Health: Cocaine Babies Revisited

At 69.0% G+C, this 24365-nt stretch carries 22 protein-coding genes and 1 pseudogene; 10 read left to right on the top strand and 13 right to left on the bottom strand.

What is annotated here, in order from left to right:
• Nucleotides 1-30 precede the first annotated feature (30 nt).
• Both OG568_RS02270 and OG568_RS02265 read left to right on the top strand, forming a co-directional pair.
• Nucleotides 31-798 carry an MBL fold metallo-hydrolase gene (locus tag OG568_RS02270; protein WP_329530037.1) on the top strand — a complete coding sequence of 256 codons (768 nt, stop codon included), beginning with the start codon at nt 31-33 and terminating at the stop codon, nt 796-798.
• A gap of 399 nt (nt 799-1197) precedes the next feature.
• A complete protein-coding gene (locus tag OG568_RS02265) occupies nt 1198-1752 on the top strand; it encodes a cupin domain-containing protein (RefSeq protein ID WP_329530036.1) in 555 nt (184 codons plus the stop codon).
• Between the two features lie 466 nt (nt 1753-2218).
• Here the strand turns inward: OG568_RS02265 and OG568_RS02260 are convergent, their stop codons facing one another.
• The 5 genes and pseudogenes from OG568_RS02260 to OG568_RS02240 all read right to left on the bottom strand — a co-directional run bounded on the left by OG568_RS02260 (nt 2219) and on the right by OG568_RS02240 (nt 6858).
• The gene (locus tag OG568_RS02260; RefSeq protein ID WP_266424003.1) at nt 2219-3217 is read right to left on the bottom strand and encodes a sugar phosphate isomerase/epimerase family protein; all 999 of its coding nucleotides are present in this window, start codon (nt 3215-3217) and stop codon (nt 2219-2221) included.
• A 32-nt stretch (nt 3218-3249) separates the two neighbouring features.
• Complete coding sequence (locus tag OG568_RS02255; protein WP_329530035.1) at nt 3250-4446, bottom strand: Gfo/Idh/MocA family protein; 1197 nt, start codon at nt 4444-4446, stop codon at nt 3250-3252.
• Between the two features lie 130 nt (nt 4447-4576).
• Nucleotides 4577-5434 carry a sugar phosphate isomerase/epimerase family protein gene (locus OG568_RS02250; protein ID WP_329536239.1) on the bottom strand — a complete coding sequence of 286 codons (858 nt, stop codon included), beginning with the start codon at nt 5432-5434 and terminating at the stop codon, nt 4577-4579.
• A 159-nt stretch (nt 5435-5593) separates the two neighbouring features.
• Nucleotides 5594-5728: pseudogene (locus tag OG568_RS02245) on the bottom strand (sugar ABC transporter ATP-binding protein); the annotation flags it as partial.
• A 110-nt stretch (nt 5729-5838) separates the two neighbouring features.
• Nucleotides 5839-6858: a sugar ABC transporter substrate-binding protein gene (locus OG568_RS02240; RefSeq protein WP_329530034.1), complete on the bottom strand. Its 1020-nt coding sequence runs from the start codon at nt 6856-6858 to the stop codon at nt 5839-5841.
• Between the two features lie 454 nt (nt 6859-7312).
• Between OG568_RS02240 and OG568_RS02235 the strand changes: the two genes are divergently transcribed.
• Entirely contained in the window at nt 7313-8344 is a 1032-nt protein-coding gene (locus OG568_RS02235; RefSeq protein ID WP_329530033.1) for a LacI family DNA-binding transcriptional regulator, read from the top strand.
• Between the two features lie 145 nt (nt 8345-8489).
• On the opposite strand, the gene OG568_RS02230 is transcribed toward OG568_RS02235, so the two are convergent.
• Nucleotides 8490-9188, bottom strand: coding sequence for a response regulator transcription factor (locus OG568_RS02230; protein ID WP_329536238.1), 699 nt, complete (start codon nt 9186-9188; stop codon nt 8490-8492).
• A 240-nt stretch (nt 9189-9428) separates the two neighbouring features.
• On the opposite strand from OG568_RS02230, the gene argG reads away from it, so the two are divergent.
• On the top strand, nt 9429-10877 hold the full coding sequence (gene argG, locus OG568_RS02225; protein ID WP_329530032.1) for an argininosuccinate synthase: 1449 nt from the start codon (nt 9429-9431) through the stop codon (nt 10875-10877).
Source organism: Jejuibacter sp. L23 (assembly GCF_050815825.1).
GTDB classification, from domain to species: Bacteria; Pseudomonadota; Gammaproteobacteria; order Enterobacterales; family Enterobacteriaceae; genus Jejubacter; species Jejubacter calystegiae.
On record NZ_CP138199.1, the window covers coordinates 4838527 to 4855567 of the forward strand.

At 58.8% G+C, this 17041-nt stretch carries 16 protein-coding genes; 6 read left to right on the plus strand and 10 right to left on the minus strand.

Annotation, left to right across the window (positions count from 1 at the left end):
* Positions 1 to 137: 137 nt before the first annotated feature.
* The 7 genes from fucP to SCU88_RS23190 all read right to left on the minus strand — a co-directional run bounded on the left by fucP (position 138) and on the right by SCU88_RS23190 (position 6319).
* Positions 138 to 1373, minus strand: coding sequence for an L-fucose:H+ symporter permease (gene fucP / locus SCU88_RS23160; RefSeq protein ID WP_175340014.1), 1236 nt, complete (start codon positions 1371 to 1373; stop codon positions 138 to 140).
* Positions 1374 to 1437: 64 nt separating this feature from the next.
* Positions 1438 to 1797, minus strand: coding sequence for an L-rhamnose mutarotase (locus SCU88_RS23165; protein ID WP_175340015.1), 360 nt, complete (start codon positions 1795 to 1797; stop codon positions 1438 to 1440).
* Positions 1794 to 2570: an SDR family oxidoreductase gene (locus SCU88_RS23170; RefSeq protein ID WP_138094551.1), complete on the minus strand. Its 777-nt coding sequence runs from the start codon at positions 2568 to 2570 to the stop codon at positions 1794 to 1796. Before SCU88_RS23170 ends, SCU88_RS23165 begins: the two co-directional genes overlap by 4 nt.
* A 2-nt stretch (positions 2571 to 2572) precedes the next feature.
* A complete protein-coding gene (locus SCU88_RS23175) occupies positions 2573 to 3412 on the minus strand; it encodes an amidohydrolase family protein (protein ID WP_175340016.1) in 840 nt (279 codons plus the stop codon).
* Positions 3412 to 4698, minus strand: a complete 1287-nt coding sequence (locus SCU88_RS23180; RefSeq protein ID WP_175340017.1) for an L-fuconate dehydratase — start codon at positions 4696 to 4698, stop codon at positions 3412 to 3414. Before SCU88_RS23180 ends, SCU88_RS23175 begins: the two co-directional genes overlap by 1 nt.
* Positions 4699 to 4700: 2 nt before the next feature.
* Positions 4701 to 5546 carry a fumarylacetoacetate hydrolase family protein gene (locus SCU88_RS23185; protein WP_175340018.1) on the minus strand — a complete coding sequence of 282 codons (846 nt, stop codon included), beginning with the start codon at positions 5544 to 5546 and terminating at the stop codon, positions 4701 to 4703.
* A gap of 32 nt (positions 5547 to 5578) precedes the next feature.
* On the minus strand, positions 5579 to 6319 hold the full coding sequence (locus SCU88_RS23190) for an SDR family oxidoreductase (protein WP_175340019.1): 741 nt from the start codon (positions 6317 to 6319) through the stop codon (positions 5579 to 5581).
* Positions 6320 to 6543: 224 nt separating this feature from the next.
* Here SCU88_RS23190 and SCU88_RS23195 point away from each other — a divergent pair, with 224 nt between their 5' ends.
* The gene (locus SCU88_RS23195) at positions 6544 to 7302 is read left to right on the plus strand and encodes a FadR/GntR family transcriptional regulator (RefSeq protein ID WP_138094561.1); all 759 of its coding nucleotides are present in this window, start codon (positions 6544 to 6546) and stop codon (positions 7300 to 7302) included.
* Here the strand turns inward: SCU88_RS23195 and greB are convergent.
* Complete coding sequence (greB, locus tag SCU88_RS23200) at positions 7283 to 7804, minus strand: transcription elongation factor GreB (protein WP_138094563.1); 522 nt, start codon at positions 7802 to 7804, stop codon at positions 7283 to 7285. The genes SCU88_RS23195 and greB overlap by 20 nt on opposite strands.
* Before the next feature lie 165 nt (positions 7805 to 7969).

The effects on the baby of a mother using cocaine during pregnancy may not be as devastating as we once thought--and, says a new study in J.A.M.A., may even be mitigated by good parenting. Studying 376 preschoolers, researchers found that youngsters who were exposed to cocaine in utero scored slightly lower on tests of visual-spatial skills, general knowledge and math skills than nonexposed kids. But drug-exposed children who were placed in nurturing foster or adoptive care--or whose caregivers had rich vocabularies--had IQs similar to children whose mothers never took drugs.

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